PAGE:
In Nusa Tenggara Timur
Geography & Climate
- Indonesia is an archipelago in southeastern Asia consisting of 17,508 islands (6,000 inhabited) and straddling the equator.
- It is the world’s largest country comprised solely of islands.
- The biggest islands are Sumatra, Java (the most populous), Bali, Kalimantan (Indonesia's part of Borneo), Sulawesi (Celebes), the Nusa Tenggara islands, the Moluccas Islands, and Irian Jaya (also called West Papua), the western part of New Guinea.
- Indonesia, part of the “ring of fire,” has the largest number of active volcanoes in the world. Java, for example, has 50 active volcanoes.
- The topography of Indonesia’s islands varies but consists mainly of coastal lowlands. Some of Indonesia’s larger islands (Sumatra and Java, for example) have large interior mountains.
- Natural disasters, especially earthquakes, are common in Indonesia. On Dec. 26, 2004, a 9.1 to 9.3 magnitude earthquake struck in the Indian Ocean, triggering a large tsunami that devastated many Indonesian islands.
- Indonesia’s climate is tropical with hot and humid weather in lower elevations.
- In the highlands of Indonesia’s islands, temperatures are more moderate.
Indonesia’s economy centers on agriculture and industry.
The main agricultural products include rice, coffee, sugarcane, palm oil, poultry and pork.
The largest industrial products include petroleum, plywood, rubber, textiles and cement.
Indonesia’s economy is helped by its strategic location along major sea lanes from the Indian Ocean to the Pacific Ocean.
Today Indonesia is a growing tourist hotspot because of its tropical landscape in places such as Bali.
The average annual household income is U.S.$5,000.
The population living below the poverty line is 11.7 percent.
Throughout the country, 16 percent of the population lives on U.S.$1.25 per day or less.
Children at Home
The homes of poor families living in the rural areas of this province are typically made of wood with metal or thatched roofs.
Each family farms the small plot of land adjacent to their home.
Most homes do not have the basics of electricity, running water or adequate sanitation.
People must haul water from long distances.
Issues and Concerns
- Nusa Tenggara Timur is one of Indonesia’s poorest provinces. The average income for a family ranges from $40 to $90 per month.
- The unemployment rate is 30 percent and inflation averages 15 percent.
- Widespread lack of safe water, sanitation and health facilities is a critical issue.
- Malnutrition is also common, affecting more than a third of the province’s children. Ironically, malnutrition is considered shameful, and few families will admit to lacking sufficient food.
- Another concern is the prevalence of child abuse among rural families. Harmful physical and verbal abuse is considered normal, acceptable discipline.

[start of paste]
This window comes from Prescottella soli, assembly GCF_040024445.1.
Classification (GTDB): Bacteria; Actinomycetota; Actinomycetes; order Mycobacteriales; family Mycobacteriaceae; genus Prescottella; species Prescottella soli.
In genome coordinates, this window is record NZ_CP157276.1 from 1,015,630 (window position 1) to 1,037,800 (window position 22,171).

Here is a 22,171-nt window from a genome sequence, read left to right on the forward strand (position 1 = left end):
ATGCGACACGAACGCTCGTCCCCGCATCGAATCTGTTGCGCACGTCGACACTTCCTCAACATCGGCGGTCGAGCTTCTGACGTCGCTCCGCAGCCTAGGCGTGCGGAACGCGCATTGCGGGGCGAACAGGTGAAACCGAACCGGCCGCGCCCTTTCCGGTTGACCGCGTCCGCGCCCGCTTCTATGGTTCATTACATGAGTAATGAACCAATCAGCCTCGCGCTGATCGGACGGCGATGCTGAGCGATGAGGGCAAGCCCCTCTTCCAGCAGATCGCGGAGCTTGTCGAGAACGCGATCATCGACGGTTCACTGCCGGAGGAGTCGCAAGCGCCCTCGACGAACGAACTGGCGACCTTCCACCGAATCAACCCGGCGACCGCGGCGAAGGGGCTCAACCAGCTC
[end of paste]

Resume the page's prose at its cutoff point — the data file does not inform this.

Local Needs and Challenges
In addition to malnutrition, young children here often suffer from disease caused by contaminated water. With limited access to safe water, most rely on impure sources, such as untreated springs.
Education & health
Schools and medical facilities are inadequate throughout the province, and families often depend on traditional healers for medical needs. The literacy rate here lags behind that of the rest of Indonesia.
Schools and Education
Rarely do children in rural Nusa Tenggara Timur advance beyond primary school. The only available secondary schools are in the cities.
Impoverished parents cannot afford — nor do they see the need for — transportation and living expenses for children to continue their schooling.
Following their parents’ example, children usually become subsistence farmers. These boys and girls have few opportunities to explore other options for their lives.
At the Compassion Child Development Center
At the Compassion-assisted child development centers in Nusa Tenggara Timor province, children receive the help and learning opportunities they need to reach their potential.
Along with nutritious meals, children also receive medical assistance and hygiene training. They are also given help with education and tuition fees.
Vocational training is given to sponsored children in secondary school.
Each child writes his or her future plans in a “My Plan for Tomorrow” book. This helps adolescents navigate the journey through their teen years.
English lessons and computer training are commonly offered in rural areas.
What Compassion Sponsorship Provides
In partnership with local churches, Compassion is bringing help and hope to children in need in Nusa Tenggara Timur province, providing them with:
- regular nutritious meals and snacks
- health checkups and medical care as needed
- the support needed to attend school
- health and hygiene training
- access to special services like surgeries and disaster relief
- mentoring to help children discover their incredible value as God’s children